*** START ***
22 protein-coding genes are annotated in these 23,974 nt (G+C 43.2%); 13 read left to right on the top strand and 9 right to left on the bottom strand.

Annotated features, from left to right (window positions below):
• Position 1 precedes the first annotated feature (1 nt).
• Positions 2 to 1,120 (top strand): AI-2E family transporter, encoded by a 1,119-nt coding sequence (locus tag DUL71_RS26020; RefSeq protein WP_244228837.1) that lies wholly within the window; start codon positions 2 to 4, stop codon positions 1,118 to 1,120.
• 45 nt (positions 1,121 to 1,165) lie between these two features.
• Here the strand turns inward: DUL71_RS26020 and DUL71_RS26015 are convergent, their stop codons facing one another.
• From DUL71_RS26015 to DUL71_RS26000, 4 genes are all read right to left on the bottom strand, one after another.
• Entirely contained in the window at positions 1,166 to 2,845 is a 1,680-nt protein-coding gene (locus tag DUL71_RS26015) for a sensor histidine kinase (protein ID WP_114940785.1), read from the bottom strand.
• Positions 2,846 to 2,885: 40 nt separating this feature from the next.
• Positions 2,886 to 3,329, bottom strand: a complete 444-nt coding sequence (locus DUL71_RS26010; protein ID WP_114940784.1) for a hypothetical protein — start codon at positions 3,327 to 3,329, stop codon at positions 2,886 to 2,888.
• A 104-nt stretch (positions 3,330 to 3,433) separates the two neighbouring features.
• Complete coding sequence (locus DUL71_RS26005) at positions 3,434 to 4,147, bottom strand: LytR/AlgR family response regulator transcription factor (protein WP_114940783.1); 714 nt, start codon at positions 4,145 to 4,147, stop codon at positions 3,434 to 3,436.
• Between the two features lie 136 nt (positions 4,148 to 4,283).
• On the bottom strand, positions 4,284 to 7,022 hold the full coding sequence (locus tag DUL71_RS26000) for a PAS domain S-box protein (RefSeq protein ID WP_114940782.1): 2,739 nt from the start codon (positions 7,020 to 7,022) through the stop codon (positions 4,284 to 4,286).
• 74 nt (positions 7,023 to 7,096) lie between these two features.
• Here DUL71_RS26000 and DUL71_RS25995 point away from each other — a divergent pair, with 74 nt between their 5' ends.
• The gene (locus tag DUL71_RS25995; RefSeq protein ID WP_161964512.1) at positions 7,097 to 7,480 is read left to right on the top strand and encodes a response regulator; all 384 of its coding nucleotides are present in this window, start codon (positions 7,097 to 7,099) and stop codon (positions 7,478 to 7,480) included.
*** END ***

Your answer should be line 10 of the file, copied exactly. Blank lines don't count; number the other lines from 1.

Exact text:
• Positions 2,886 to 3,329, bottom strand: a complete 444-nt coding sequence (locus DUL71_RS26010; protein ID WP_114940784.1) for a hypothetical protein — start codon at positions 3,327 to 3,329, stop codon at positions 2,886 to 2,888.